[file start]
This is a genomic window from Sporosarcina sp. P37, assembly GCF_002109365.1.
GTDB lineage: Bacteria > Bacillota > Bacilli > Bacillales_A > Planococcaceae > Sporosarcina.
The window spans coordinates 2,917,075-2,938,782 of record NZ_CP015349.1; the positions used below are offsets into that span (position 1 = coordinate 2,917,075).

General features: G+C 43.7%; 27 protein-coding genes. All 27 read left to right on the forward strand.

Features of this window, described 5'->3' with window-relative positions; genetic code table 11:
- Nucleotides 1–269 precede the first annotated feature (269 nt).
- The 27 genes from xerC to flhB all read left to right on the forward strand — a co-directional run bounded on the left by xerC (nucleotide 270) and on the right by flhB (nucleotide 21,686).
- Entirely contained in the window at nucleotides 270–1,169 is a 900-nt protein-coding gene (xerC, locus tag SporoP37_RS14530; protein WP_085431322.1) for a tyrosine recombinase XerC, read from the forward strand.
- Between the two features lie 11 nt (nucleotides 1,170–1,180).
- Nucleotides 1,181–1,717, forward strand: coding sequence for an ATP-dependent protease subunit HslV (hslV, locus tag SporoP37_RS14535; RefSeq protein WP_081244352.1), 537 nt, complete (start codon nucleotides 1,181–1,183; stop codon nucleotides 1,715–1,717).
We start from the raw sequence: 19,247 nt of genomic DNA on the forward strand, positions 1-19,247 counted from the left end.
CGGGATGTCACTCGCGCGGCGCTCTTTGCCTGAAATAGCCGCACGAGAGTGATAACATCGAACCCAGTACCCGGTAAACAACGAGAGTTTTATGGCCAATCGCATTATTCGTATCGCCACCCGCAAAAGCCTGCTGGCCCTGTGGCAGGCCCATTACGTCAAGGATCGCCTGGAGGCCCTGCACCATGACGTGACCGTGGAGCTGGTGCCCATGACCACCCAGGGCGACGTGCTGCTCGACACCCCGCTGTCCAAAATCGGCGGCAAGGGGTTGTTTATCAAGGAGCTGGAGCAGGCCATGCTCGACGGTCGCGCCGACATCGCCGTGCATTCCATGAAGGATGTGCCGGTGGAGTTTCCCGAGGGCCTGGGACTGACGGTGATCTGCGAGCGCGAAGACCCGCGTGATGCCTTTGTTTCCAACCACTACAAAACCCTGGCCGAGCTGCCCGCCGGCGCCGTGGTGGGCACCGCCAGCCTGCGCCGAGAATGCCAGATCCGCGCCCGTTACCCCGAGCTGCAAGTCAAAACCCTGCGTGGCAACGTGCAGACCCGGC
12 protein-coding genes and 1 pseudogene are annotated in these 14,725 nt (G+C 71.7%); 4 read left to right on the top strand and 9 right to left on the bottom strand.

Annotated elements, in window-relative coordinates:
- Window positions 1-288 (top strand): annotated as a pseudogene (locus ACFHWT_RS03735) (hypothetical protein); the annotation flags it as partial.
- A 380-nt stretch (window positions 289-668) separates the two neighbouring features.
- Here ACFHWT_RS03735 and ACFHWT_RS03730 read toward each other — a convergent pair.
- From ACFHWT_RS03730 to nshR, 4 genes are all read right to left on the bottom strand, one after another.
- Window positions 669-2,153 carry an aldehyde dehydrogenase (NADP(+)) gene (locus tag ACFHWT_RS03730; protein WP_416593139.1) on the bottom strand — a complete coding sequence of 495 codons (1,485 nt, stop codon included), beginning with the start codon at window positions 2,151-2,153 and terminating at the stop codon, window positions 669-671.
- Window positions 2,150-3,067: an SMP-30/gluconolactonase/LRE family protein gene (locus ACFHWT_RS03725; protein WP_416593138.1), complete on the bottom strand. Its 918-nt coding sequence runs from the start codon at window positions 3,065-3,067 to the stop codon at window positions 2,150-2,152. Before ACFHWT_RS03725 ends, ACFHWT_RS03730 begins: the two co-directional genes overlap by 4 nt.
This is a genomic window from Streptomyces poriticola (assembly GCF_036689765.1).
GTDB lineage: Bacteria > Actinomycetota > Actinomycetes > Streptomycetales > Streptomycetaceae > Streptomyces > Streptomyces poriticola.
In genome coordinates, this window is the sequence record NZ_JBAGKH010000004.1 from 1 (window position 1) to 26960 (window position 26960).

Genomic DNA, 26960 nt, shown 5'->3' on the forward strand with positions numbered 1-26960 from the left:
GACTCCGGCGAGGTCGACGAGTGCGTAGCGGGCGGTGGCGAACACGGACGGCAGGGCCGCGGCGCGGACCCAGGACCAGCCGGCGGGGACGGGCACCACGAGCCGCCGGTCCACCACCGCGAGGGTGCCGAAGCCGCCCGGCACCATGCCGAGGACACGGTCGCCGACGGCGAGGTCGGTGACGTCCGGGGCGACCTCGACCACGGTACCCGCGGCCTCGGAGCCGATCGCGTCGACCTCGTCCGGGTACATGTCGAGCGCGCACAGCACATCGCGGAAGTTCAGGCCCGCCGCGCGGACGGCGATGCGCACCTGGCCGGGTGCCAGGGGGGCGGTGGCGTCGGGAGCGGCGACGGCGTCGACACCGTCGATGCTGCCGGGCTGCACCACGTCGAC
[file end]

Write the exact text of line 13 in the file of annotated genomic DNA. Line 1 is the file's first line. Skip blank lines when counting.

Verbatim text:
12 protein-coding genes and 1 pseudogene are annotated in these 14,725 nt (G+C 71.7%); 4 read left to right on the top strand and 9 right to left on the bottom strand.